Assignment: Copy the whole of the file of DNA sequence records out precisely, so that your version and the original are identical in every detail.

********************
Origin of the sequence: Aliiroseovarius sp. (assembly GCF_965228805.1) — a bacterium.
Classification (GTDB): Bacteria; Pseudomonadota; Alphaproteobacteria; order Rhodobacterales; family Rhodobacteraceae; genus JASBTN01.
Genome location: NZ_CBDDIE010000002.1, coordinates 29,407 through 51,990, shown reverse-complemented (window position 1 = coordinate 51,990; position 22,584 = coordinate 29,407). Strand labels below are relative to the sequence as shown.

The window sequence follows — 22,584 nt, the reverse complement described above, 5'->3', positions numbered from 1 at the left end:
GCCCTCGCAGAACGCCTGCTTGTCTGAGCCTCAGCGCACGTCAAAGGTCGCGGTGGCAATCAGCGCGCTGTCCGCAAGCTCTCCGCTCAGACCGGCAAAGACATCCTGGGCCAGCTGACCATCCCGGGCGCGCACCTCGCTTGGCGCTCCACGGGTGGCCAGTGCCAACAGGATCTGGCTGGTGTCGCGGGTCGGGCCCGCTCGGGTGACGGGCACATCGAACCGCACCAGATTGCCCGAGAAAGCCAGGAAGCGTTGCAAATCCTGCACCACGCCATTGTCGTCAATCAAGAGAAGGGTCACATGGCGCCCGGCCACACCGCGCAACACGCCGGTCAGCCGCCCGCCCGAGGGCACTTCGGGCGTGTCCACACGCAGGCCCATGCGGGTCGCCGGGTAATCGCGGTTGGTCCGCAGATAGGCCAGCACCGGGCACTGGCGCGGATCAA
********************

Origin of the sequence: Aliiroseovarius sp. (assembly GCF_965228805.1) — a bacterium.
Classification (GTDB): Bacteria; Pseudomonadota; Alphaproteobacteria; order Rhodobacterales; family Rhodobacteraceae; genus JASBTN01.
Genome location: NZ_CBDDIE010000002.1, coordinates 29,407 through 51,990, shown reverse-complemented (window position 1 = coordinate 51,990; position 22,584 = coordinate 29,407). Strand labels below are relative to the sequence as shown.

The window sequence follows — 22,584 nt, the reverse complement described above, 5'->3', positions numbered from 1 at the left end:
GCCCTCGCAGAACGCCTGCTTGTCTGAGCCTCAGCGCACGTCAAAGGTCGCGGTGGCAATCAGCGCGCTGTCCGCAAGCTCTCCGCTCAGACCGGCAAAGACATCCTGGGCCAGCTGACCATCCCGGGCGCGCACCTCGCTTGGCGCTCCACGGGTGGCCAGTGCCAACAGGATCTGGCTGGTGTCGCGGGTCGGGCCCGCTCGGGTGACGGGCACATCGAACCGCACCAGATTGCCCGAGAAAGCCAGGAAGCGTTGCAAATCCTGCACCACGCCATTGTCGTCAATCAAGAGAAGGGTCACATGGCGCCCGGCCACACCGCGCAACACGCCGGTCAGCCGCCCGCCCGAGGGCACTTCGGGCGTGTCCACACGCAGGCCCATGCGGGTCGCCGGGTAATCGCGGTTGGTCCGCAGATAGGCCAGCACCGGGCACTGGCGCGGATCAA